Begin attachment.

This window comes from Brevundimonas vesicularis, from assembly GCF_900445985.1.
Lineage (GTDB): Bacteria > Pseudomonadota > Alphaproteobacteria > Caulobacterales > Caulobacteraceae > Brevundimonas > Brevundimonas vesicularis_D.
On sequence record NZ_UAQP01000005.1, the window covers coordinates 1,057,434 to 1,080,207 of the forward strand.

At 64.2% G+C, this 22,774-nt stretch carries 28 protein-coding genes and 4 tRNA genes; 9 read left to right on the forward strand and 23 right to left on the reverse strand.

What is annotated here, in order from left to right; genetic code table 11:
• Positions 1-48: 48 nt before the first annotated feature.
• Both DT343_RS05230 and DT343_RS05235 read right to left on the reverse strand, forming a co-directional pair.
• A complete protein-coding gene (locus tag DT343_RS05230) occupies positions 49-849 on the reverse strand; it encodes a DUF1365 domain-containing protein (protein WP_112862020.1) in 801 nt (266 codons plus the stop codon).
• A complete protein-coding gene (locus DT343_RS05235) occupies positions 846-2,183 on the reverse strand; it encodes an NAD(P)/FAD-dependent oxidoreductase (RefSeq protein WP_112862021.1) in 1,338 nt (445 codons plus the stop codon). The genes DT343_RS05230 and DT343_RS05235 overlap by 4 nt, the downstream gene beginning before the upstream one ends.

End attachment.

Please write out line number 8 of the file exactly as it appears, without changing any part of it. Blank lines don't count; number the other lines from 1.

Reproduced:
• A complete protein-coding gene (locus tag DT343_RS05230) occupies positions 49-849 on the reverse strand; it encodes a DUF1365 domain-containing protein (protein WP_112862020.1) in 801 nt (266 codons plus the stop codon).